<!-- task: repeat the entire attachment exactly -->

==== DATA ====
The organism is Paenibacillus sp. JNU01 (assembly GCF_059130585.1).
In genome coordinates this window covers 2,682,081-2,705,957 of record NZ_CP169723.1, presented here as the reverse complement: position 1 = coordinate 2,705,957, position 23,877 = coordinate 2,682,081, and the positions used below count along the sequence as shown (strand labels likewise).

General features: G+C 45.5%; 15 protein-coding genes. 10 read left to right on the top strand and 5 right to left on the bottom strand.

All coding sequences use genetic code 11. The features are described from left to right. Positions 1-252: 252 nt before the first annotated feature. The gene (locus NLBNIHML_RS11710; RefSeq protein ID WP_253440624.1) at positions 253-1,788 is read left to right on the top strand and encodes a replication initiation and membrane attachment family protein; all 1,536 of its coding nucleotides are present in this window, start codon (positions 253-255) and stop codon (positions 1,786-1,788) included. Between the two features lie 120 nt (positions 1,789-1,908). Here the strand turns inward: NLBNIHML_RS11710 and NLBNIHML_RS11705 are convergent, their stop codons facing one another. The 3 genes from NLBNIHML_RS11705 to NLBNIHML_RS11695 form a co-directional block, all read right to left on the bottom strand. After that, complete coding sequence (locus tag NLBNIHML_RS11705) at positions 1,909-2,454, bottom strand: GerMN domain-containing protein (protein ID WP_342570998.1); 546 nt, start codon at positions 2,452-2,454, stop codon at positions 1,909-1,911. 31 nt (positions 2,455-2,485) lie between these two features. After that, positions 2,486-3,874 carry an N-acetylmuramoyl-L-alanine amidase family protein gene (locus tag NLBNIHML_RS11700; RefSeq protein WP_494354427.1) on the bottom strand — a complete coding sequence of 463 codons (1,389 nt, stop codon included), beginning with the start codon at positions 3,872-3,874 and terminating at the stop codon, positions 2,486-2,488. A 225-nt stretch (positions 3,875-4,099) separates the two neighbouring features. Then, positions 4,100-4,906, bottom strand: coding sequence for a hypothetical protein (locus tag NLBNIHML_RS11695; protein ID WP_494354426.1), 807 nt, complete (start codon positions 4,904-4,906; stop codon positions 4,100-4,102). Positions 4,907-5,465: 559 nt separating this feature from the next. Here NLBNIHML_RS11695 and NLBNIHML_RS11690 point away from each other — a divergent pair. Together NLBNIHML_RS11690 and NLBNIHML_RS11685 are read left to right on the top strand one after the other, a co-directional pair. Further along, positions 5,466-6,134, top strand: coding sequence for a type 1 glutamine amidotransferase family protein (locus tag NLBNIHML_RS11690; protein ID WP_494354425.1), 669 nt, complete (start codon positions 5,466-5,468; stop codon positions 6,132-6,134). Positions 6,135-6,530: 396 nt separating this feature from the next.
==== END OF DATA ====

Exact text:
The organism is Paenibacillus sp. JNU01 (assembly GCF_059130585.1).
In genome coordinates this window covers 2,682,081-2,705,957 of record NZ_CP169723.1, presented here as the reverse complement: position 1 = coordinate 2,705,957, position 23,877 = coordinate 2,682,081, and the positions used below count along the sequence as shown (strand labels likewise).

General features: G+C 45.5%; 15 protein-coding genes. 10 read left to right on the top strand and 5 right to left on the bottom strand.

All coding sequences use genetic code 11. The features are described from left to right. Positions 1-252: 252 nt before the first annotated feature. The gene (locus NLBNIHML_RS11710; RefSeq protein ID WP_253440624.1) at positions 253-1,788 is read left to right on the top strand and encodes a replication initiation and membrane attachment family protein; all 1,536 of its coding nucleotides are present in this window, start codon (positions 253-255) and stop codon (positions 1,786-1,788) included. Between the two features lie 120 nt (positions 1,789-1,908). Here the strand turns inward: NLBNIHML_RS11710 and NLBNIHML_RS11705 are convergent, their stop codons facing one another. The 3 genes from NLBNIHML_RS11705 to NLBNIHML_RS11695 form a co-directional block, all read right to left on the bottom strand. After that, complete coding sequence (locus tag NLBNIHML_RS11705) at positions 1,909-2,454, bottom strand: GerMN domain-containing protein (protein ID WP_342570998.1); 546 nt, start codon at positions 2,452-2,454, stop codon at positions 1,909-1,911. 31 nt (positions 2,455-2,485) lie between these two features. After that, positions 2,486-3,874 carry an N-acetylmuramoyl-L-alanine amidase family protein gene (locus tag NLBNIHML_RS11700; RefSeq protein WP_494354427.1) on the bottom strand — a complete coding sequence of 463 codons (1,389 nt, stop codon included), beginning with the start codon at positions 3,872-3,874 and terminating at the stop codon, positions 2,486-2,488. A 225-nt stretch (positions 3,875-4,099) separates the two neighbouring features. Then, positions 4,100-4,906, bottom strand: coding sequence for a hypothetical protein (locus tag NLBNIHML_RS11695; protein ID WP_494354426.1), 807 nt, complete (start codon positions 4,904-4,906; stop codon positions 4,100-4,102). Positions 4,907-5,465: 559 nt separating this feature from the next. Here NLBNIHML_RS11695 and NLBNIHML_RS11690 point away from each other — a divergent pair. Together NLBNIHML_RS11690 and NLBNIHML_RS11685 are read left to right on the top strand one after the other, a co-directional pair. Further along, positions 5,466-6,134, top strand: coding sequence for a type 1 glutamine amidotransferase family protein (locus tag NLBNIHML_RS11690; protein ID WP_494354425.1), 669 nt, complete (start codon positions 5,466-5,468; stop codon positions 6,132-6,134). Positions 6,135-6,530: 396 nt separating this feature from the next.